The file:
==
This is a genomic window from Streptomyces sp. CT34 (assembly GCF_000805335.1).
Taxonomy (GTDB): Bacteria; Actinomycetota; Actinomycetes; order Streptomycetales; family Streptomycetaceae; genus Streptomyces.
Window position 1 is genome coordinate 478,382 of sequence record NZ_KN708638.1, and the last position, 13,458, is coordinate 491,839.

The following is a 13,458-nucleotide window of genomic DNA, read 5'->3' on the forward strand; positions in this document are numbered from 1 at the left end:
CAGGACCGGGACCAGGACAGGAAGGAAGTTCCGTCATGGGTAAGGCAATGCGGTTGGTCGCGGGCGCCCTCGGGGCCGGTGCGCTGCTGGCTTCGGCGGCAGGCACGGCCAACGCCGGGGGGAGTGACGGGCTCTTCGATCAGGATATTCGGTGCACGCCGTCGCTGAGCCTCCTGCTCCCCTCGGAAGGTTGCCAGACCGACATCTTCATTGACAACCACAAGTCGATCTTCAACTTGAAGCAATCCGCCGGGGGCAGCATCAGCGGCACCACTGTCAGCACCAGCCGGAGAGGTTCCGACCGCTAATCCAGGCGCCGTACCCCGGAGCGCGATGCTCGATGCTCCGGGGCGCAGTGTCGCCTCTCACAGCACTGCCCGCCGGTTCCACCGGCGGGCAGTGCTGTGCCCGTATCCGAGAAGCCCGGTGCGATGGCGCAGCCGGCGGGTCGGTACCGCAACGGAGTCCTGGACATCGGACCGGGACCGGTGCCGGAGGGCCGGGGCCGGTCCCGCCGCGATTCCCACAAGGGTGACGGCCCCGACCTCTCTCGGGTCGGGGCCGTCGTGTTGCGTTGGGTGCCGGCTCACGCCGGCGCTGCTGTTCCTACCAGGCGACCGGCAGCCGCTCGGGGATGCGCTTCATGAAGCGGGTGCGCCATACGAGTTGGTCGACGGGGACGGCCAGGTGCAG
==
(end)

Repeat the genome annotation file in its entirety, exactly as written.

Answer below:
This is a genomic window from Streptomyces sp. CT34 (assembly GCF_000805335.1).
Taxonomy (GTDB): Bacteria; Actinomycetota; Actinomycetes; order Streptomycetales; family Streptomycetaceae; genus Streptomyces.
Window position 1 is genome coordinate 478,382 of sequence record NZ_KN708638.1, and the last position, 13,458, is coordinate 491,839.

The following is a 13,458-nucleotide window of genomic DNA, read 5'->3' on the forward strand; positions in this document are numbered from 1 at the left end:
CAGGACCGGGACCAGGACAGGAAGGAAGTTCCGTCATGGGTAAGGCAATGCGGTTGGTCGCGGGCGCCCTCGGGGCCGGTGCGCTGCTGGCTTCGGCGGCAGGCACGGCCAACGCCGGGGGGAGTGACGGGCTCTTCGATCAGGATATTCGGTGCACGCCGTCGCTGAGCCTCCTGCTCCCCTCGGAAGGTTGCCAGACCGACATCTTCATTGACAACCACAAGTCGATCTTCAACTTGAAGCAATCCGCCGGGGGCAGCATCAGCGGCACCACTGTCAGCACCAGCCGGAGAGGTTCCGACCGCTAATCCAGGCGCCGTACCCCGGAGCGCGATGCTCGATGCTCCGGGGCGCAGTGTCGCCTCTCACAGCACTGCCCGCCGGTTCCACCGGCGGGCAGTGCTGTGCCCGTATCCGAGAAGCCCGGTGCGATGGCGCAGCCGGCGGGTCGGTACCGCAACGGAGTCCTGGACATCGGACCGGGACCGGTGCCGGAGGGCCGGGGCCGGTCCCGCCGCGATTCCCACAAGGGTGACGGCCCCGACCTCTCTCGGGTCGGGGCCGTCGTGTTGCGTTGGGTGCCGGCTCACGCCGGCGCTGCTGTTCCTACCAGGCGACCGGCAGCCGCTCGGGGATGCGCTTCATGAAGCGGGTGCGCCATACGAGTTGGTCGACGGGGACGGCCAGGTGCAG